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VOLUME 36, ISSUE 03

FUNCTIONAL IMPAIRMENT IN ADULT SLEEPWALKERS: A CASE-CONTROL STUDY
Functional Impairment in Adult Sleepwalkers: A Case-Control Study

http://dx.doi.org/10.5665/sleep.2446

Regis Lopez, MD1; Isabelle Jaussent, MSc2; Sabine Scholz, MSc1; Sophie Bayard, PhD1,2; Jacques Montplaisir, MD, PhD3; Yves Dauvilliers, MD, PhD1,2

1Sleep Unit, Department of Neurology, Gui-de-Chauliac Hospital, National Reference Network for Narcolepsy, CHU Montpellier, France; 2Inserm, U1061, Montpellier, France; U Montpellier 1, Montpellier, F-34000 France; 3Department of Psychiatry, Université de Montréal, Montreal, Canada



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Study Objectives:

To investigate the restorative quality of sleep and daytime functioning in sleepwalking adult patients in comparison with controls.

Design:

Prospective case-control study.

Setting:

Data were collected at the Sleep Disorders Center, Hôpital-Gui-de Chauliac, Montpellier, France between June 2007 and January 2011.

Participants:

There were 140 adult sleepwalkers (100 (median age 30 y, 55% male) in whom primary SW was diagnosed) who underwent 1 night of video polysomnography. All patients participated in a standardized clinical interview and completed a battery of questionnaires to assess clinical characteristics of parasomnia, daytime sleepiness, fatigue, insomnia, depressive and anxiety symptoms, and health-related quality of life. Results were compared with those of 100 sex- and age-matched normal controls.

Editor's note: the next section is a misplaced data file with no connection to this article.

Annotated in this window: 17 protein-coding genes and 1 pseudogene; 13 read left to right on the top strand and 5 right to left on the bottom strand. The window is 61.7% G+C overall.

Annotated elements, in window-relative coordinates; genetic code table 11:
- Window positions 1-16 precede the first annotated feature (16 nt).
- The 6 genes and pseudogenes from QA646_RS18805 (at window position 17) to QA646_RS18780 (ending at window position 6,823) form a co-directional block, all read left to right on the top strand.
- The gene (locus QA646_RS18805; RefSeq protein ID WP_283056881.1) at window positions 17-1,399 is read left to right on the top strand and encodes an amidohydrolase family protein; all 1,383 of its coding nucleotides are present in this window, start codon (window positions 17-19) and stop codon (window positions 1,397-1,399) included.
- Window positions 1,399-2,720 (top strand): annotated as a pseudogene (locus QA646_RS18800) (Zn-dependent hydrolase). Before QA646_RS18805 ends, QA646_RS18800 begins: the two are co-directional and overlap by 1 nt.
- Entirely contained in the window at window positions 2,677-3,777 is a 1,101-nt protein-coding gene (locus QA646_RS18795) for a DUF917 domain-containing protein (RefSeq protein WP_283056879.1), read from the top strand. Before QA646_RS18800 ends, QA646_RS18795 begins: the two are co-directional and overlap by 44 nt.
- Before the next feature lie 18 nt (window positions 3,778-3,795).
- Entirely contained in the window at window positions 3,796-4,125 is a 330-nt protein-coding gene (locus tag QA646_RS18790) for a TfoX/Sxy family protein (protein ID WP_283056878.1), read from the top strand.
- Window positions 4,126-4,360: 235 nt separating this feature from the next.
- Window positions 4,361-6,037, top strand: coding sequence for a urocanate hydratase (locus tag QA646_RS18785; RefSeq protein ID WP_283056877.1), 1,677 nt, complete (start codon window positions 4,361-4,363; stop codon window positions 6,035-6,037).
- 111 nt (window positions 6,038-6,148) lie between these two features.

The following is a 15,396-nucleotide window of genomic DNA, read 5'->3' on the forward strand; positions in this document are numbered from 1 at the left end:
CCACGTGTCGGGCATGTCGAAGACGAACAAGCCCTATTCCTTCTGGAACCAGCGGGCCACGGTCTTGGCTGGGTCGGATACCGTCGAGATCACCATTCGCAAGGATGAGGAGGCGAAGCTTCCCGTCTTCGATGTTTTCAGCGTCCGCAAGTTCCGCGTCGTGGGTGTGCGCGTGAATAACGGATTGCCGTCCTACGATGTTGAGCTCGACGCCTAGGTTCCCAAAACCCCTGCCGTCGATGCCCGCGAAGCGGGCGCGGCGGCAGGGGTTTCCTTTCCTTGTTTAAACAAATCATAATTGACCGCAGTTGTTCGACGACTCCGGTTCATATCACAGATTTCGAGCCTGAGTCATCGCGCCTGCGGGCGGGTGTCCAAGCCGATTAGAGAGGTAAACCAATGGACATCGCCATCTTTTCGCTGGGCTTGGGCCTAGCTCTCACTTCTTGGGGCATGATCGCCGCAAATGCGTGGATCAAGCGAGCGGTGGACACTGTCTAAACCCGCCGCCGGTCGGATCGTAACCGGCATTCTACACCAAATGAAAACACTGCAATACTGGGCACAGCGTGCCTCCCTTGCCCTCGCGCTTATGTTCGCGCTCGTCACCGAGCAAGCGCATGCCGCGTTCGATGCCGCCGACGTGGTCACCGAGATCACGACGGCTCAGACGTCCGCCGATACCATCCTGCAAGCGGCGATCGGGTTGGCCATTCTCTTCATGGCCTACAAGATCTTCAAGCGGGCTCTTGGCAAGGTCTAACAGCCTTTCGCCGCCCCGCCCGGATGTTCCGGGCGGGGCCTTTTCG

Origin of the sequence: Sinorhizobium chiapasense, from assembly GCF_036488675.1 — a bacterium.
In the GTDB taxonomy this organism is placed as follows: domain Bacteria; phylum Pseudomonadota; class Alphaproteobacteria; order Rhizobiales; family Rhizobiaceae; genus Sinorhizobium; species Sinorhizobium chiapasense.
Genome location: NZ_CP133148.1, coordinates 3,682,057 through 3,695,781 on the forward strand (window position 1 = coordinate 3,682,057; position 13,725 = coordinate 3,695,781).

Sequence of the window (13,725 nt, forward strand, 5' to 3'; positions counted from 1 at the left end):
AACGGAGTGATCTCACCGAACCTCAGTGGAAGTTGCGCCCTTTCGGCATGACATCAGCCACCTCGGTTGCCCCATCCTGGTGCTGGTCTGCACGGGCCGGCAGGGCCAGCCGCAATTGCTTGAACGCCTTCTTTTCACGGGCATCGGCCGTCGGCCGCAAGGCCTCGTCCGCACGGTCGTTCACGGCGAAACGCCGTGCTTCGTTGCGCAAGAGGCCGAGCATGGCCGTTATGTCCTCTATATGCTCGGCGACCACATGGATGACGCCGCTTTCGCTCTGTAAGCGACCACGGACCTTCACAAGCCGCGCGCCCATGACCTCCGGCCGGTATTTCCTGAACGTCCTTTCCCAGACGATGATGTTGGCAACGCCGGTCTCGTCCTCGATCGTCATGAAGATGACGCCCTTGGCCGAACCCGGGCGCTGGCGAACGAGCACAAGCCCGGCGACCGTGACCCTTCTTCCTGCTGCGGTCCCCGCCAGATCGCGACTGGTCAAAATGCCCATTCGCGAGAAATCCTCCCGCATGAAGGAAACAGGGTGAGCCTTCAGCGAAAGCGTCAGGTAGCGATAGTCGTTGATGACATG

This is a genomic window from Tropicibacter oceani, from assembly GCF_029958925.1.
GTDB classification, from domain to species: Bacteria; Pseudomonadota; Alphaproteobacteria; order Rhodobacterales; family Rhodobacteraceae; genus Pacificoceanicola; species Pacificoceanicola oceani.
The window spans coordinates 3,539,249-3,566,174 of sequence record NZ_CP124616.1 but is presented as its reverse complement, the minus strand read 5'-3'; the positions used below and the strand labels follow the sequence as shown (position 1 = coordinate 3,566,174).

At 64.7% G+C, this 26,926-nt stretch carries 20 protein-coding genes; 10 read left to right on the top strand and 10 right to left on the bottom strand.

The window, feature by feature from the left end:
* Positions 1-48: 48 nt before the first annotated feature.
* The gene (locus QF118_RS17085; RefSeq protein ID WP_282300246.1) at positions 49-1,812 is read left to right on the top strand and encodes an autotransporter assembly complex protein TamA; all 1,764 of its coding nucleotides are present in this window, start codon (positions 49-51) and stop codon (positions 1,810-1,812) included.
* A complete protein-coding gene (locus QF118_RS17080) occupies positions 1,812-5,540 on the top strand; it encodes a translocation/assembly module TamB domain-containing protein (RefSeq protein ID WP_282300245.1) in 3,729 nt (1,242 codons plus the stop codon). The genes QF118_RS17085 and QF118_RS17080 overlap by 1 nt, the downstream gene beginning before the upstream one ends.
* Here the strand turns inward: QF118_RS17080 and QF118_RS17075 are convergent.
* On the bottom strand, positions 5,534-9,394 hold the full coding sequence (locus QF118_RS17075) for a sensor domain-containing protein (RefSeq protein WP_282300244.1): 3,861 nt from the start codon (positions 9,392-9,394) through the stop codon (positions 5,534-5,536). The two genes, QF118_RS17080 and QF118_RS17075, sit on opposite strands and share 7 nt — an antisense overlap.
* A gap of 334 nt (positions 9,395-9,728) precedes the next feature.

Interventions:

N/A.

Measurements and Results:

Of the sleepwalkers, 22.3% presented with daily episodes and 43.5% presented with weekly episodes. Median age at sleepwalking onset was 9 y. Familial history of sleepwalking was reported in 56.6% of sleepwalkers and violent sleep related behaviors in 57.9%, including injuries requiring medical care for at least one episode in 17%. Significant associations were found between sleepwalking and daytime sleepiness, fatigue, insomnia, depressive and anxiety symptoms, and altered quality of life. Early-onset sleepwalkers had higher frequency of violent behaviors and injuries. Sleepwalkers with violent behaviors had higher frequency of sleep terrors and triggering factors, with greater alteration in health-related quality of life.

Conclusion:

Adult sleepwalking is a potentially serious condition that may induce violent behaviors, self-injury or injury to bed partners, sleep disruption, excessive daytime sleepiness, fatigue, and psychological distress, all of which affect health-related quality of life.

Citation:

Lopez R; Jaussent I; Scholz S; Bayard S; Montplaisir J; Dauvilliers Y. Functional impairment in adult sleepwalkers: a case-control study. SLEEP 2013;36(3):345-351.

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